That’s an issue…it’s hard to tell on a website, sometimes, that the product isn’t actually available yet.  Read the description.  If it is a pre-order, do they guarantee the price, or will you pay more if it goes up in-between?

9. Don’t ignore the people who always discount

If a place is cheap all year round, it may still be cheaper on Cyber Monday than a place with a special sale.  For example,

http://www.woot.com

has a special deal every day…yes, one special deal.  They will sell out

10. Check at odd times of the day

A lot of sales are only for an hour, and they are selling around the world.  Check before you go to bed and when you get up

There are a few tips for you.  :)  Here is a basic strategy:

  1. Identify online websites you trust and want to use
  2. Get sizes and compatibilities from your giftees…what videogame system they use, for example
  3. Check the coupon sites.  Copy the codes (write them down or paste them into a document
  4. Check comparison sites for specific items
  5. Sign up at the sites where you shop…you may be sent exclusive coupons.  Check their Twitter feeds and Facebook site
  6. Check your sites for information on upcoming specials…some of them hype them ahead of time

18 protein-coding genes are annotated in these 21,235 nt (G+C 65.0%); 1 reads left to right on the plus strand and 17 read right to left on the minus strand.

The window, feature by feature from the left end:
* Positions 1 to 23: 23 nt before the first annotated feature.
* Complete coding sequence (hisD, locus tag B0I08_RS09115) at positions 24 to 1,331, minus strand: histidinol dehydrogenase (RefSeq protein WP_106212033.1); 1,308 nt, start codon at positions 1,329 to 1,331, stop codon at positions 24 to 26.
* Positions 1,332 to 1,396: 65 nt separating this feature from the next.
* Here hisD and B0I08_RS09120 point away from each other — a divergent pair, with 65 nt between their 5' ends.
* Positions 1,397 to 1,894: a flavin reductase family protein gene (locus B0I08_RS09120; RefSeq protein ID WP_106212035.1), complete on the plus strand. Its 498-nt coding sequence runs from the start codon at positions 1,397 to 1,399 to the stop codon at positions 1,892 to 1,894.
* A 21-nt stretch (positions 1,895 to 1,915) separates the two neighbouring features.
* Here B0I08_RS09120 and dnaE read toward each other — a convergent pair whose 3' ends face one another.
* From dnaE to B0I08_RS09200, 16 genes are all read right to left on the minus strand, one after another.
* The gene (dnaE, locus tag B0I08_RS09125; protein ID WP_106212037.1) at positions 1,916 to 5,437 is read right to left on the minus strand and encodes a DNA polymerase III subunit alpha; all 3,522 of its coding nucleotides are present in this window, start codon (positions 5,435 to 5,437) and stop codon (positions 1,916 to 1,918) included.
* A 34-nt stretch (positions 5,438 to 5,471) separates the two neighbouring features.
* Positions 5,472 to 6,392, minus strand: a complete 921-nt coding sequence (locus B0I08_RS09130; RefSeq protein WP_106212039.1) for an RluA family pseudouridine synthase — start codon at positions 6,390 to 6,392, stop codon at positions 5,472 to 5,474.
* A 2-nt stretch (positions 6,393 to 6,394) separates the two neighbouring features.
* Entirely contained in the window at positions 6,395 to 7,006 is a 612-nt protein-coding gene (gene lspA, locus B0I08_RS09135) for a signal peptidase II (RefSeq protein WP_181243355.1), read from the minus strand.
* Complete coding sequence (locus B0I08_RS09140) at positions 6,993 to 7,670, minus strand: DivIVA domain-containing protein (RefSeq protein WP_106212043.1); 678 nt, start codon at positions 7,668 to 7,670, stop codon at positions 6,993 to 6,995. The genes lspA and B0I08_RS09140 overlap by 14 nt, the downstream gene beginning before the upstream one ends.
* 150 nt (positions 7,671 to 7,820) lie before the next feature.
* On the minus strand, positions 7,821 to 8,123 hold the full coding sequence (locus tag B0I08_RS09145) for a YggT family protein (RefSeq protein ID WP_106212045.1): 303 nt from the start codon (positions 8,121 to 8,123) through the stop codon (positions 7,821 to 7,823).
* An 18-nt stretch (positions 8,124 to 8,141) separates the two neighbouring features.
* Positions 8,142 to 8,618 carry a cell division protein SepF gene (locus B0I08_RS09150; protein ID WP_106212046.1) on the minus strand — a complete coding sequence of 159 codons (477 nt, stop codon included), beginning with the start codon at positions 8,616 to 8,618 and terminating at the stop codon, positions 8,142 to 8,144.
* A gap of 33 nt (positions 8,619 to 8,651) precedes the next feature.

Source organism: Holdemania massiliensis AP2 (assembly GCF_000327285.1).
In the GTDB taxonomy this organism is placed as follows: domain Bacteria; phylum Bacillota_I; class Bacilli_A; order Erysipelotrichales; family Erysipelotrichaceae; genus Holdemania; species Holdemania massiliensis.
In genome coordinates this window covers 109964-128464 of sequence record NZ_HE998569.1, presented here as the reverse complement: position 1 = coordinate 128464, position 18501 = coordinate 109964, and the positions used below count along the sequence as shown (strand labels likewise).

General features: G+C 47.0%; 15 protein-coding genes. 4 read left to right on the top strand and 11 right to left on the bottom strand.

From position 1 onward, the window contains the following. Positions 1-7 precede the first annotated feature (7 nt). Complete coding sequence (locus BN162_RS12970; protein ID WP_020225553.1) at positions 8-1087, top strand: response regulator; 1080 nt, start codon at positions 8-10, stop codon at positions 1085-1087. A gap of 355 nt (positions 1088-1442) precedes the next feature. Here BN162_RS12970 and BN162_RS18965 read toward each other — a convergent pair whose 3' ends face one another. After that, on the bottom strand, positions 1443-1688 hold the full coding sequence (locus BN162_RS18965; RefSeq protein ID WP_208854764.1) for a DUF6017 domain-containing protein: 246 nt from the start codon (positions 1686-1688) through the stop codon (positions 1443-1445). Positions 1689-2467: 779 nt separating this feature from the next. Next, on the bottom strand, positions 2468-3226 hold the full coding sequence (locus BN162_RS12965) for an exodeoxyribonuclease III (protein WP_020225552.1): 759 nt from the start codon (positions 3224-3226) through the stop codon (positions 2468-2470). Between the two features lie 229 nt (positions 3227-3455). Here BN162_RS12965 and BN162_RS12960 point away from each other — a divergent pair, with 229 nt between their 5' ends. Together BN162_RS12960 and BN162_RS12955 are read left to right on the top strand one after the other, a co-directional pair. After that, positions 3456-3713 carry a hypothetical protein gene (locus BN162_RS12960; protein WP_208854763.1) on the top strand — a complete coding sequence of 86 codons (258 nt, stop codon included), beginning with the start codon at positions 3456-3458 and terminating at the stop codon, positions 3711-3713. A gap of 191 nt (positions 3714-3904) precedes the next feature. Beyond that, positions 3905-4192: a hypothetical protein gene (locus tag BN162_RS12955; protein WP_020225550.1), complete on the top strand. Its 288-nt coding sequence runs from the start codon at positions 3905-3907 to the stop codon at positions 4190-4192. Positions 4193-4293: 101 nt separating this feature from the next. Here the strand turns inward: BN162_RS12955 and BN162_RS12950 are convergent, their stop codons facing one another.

7. Log into a site and set up any speed buying options they have
  8. If you see your items at a price you want, get them right away

Consider how you will give the gift if it isn’t something physical…a picture of it in a card can be cool.

Be careful also with digital gifts (downloads, which can be e-books, songs, movies, and so on) because they may deliver immediately.  If you get it a week early, so might your recipient.

By the way, you may hear about

http://www.ruelala.com/

this year.  Someone else has to invite you to join, but it reportedly has really good deals.

Oh, and I haven’t mentioned auction sites, like http://www.ebay.com .  Honestly, I’m a little leery of those, although they are now a significant part of our economy.  My concern is stolen items…it does happen…you usually have some recourse, but it’s complicated to try to resolve it at the holidays. 

This is the official Cyber Monday site:

http://www.cybermonday.com/

How can there be an official site?  Shop.org made up the name. 🙂

Do you have any special sites you like, or tips?  Feel free to comment on this post.

This post by Bufo Calvin originally appeared in the The Measured Circle.